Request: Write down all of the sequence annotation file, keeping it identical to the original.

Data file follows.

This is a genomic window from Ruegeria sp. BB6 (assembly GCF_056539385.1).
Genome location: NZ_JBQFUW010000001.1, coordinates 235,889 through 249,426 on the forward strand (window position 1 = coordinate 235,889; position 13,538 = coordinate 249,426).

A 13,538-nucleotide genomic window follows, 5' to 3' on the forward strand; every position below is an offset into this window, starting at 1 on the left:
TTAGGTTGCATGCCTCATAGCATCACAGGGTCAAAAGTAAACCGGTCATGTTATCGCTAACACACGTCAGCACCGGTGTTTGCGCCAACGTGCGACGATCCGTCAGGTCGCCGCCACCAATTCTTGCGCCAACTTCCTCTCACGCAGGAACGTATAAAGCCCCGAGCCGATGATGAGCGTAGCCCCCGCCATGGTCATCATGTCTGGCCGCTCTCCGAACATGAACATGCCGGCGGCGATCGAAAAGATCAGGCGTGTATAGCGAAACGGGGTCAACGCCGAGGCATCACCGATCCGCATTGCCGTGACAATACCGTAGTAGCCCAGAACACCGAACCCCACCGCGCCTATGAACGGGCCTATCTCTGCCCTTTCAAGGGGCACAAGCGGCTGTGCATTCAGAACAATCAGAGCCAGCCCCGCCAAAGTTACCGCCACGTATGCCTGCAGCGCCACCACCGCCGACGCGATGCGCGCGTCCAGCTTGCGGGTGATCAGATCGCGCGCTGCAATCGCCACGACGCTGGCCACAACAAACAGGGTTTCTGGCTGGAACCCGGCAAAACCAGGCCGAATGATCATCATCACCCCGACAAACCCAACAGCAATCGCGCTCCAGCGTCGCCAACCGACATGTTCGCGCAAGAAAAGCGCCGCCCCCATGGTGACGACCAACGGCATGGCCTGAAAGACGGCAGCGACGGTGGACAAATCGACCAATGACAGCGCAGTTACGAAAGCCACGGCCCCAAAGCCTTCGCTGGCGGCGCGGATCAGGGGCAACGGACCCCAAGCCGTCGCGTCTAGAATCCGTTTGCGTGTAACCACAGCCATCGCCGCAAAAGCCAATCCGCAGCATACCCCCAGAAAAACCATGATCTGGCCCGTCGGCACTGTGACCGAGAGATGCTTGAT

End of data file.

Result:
This is a genomic window from Ruegeria sp. BB6 (assembly GCF_056539385.1).
Genome location: NZ_JBQFUW010000001.1, coordinates 235,889 through 249,426 on the forward strand (window position 1 = coordinate 235,889; position 13,538 = coordinate 249,426).

A 13,538-nucleotide genomic window follows, 5' to 3' on the forward strand; every position below is an offset into this window, starting at 1 on the left:
TTAGGTTGCATGCCTCATAGCATCACAGGGTCAAAAGTAAACCGGTCATGTTATCGCTAACACACGTCAGCACCGGTGTTTGCGCCAACGTGCGACGATCCGTCAGGTCGCCGCCACCAATTCTTGCGCCAACTTCCTCTCACGCAGGAACGTATAAAGCCCCGAGCCGATGATGAGCGTAGCCCCCGCCATGGTCATCATGTCTGGCCGCTCTCCGAACATGAACATGCCGGCGGCGATCGAAAAGATCAGGCGTGTATAGCGAAACGGGGTCAACGCCGAGGCATCACCGATCCGCATTGCCGTGACAATACCGTAGTAGCCCAGAACACCGAACCCCACCGCGCCTATGAACGGGCCTATCTCTGCCCTTTCAAGGGGCACAAGCGGCTGTGCATTCAGAACAATCAGAGCCAGCCCCGCCAAAGTTACCGCCACGTATGCCTGCAGCGCCACCACCGCCGACGCGATGCGCGCGTCCAGCTTGCGGGTGATCAGATCGCGCGCTGCAATCGCCACGACGCTGGCCACAACAAACAGGGTTTCTGGCTGGAACCCGGCAAAACCAGGCCGAATGATCATCATCACCCCGACAAACCCAACAGCAATCGCGCTCCAGCGTCGCCAACCGACATGTTCGCGCAAGAAAAGCGCCGCCCCCATGGTGACGACCAACGGCATGGCCTGAAAGACGGCAGCGACGGTGGACAAATCGACCAATGACAGCGCAGTTACGAAAGCCACGGCCCCAAAGCCTTCGCTGGCGGCGCGGATCAGGGGCAACGGACCCCAAGCCGTCGCGTCTAGAATCCGTTTGCGTGTAACCACAGCCATCGCCGCAAAAGCCAATCCGCAGCATACCCCCAGAAAAACCATGATCTGGCCCGTCGGCACTGTGACCGAGAGATGCTTGAT